A man I'll call Paul (because that's actually his name) told me he recently started going to church. In his mid-seventies, with no faith background, he woke up one morning with a sudden urge to hear the pope, and that launched him on a journey that led a few months later to a Presbyterian church and then to a commitment to follow Jesus. Every week he comes to church and marvels at all he gets to learn about prayer and worship and faith.
A man I'll call Ralph (not his real name) told me recently how he stopped going to church. I have known him for decades. He is a well-known pastor and speaker. He still believes in God. He meets with some like-minded friends on Sunday evening to talk and pray together. But he got burned out on the local church—it came to feel to him like a relentless drive for numbers and success and program and hype. He told me that the people in his little house group are long-time church people, most of them former church staff members.
Paul and Ralph exemplify a dynamic just beneath the surface in many churches. People who are new to the church often grow the quickest and appreciate it the most. But people who have been around a while, those who know the church best and have served the longest, often feel the least helped and the most used.
This was confirmed by the Reveal study. It found that at a certain point of spiritual development, increased involvement in church activities ceases to correlate to perceived spiritual growth.
So You Don't Want to Go to Church Anymore became a best-seller and launched a national conversation. David Kinnaman released a study from the Barna Group that found that most people believed spiritual growth consists of trying hard to follow the rules in the Bible, which meant that people said (not surprisingly) they don't grow because they lack motivation.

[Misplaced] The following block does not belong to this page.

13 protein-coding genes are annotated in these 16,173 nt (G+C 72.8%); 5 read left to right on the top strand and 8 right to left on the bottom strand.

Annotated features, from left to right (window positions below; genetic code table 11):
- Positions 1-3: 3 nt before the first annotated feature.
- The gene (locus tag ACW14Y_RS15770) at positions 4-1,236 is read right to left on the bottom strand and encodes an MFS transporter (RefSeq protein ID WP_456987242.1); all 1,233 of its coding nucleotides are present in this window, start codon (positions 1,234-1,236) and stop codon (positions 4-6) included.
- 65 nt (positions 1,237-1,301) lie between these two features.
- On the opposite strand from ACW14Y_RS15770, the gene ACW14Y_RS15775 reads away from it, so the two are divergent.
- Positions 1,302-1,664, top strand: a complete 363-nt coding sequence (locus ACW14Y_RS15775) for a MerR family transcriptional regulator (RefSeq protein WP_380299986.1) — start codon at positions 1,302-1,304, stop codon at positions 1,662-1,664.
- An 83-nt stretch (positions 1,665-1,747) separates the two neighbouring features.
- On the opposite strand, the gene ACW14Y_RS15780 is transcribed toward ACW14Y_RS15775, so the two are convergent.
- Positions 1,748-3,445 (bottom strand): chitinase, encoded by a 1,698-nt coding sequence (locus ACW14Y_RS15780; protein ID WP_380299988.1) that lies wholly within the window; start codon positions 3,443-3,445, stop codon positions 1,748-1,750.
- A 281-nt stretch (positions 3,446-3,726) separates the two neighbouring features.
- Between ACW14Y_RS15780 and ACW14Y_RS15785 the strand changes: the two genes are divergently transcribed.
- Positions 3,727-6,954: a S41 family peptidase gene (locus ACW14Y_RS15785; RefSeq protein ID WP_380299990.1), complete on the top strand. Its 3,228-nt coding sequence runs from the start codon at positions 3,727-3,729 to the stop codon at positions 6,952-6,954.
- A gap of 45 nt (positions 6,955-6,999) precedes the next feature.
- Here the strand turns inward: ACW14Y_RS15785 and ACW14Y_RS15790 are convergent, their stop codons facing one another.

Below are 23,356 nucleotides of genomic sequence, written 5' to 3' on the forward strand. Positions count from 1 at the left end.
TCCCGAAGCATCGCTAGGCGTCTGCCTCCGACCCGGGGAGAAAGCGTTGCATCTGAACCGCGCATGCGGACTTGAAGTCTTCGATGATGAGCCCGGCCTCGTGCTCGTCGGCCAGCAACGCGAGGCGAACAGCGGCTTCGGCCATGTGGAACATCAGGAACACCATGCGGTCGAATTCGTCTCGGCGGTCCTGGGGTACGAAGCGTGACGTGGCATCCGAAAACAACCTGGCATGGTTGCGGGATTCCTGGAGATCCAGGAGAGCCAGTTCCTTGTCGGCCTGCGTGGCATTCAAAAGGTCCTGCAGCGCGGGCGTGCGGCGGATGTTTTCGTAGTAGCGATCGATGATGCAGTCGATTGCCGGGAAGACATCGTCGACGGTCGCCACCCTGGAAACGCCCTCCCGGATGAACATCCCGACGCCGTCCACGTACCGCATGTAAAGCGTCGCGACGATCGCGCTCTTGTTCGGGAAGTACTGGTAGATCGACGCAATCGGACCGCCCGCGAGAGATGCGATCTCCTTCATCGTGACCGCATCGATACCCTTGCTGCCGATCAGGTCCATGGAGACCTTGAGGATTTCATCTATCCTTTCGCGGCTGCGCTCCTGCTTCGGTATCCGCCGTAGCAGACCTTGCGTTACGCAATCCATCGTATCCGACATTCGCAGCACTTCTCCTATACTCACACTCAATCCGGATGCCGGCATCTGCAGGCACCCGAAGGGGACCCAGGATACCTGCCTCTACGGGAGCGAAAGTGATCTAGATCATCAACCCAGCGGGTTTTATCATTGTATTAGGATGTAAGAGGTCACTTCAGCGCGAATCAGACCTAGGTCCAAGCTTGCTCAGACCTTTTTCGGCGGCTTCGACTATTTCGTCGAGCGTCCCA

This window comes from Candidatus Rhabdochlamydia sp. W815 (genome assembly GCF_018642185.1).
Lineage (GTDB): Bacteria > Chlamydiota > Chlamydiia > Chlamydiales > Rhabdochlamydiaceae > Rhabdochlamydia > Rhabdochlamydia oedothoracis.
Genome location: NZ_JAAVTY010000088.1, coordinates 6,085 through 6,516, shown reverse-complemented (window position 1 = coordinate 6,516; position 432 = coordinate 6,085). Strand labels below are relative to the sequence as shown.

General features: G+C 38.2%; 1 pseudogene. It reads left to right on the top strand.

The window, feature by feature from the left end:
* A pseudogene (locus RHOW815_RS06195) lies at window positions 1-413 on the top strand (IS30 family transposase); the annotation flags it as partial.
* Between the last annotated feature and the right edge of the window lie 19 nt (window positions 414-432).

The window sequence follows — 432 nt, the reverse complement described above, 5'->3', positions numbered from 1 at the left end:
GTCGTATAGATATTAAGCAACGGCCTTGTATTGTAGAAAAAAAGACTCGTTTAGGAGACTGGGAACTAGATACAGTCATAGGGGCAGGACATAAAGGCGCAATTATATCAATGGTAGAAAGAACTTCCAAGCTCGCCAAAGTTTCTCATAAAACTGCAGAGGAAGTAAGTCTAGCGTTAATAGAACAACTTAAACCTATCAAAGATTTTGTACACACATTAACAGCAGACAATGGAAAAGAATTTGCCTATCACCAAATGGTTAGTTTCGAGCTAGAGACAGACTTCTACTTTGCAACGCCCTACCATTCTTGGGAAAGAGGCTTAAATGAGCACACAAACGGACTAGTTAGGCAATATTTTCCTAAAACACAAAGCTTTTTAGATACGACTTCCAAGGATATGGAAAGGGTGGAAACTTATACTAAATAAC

Those of us who work in churches do it because we believe in the power of God to change lives: "we will in all things grow up into him who is the Head, that is Christ" (Eph. 3:15).
When that does not happen, we begin to die a little, even if the church is increasing numerically. Of course, we can't make growth happen. But just as doctors do with children when their growth is stunted, we can look for the conditions that lead best to growth, and ask if they're present in our churches. I'm thinking a lot these days about why many churches aren't growth-nurturing communities. Often it's the wrong message, the wrong measure, and the wrong means.
The right message
Jesus made staggering promises about his ability to transform human lives:
"'Let anyone who is thirsty come to me and drink. Whoever believes in me, as the Scripture has said, will have streams of living water flowing from within.' By this he meant the Spirit, whom those who believed in him were later to receive" (John 7:37-39).
This life is not something we produce; it exists independently of us. It is the Spirit of God.
Often people are moved by the vision of Jesus, are overwhelmed by the hope and beauty of his promise, and they say yes to it. For a time, there's a kind of a spiritual honeymoon period. They're filled with love for God, and they're drawn to the Bible. And some things change. Maybe coarse language gets cleaned up. Maybe certain habits get overcome.
But over time this sense of progress stalls out. People find themselves wrestling with patterns of anger, or sexual addictions, or chronic anxiety that are embedded too deeply in their bodies to be lifted out simply through hearing more information. And they get stuck in a gap.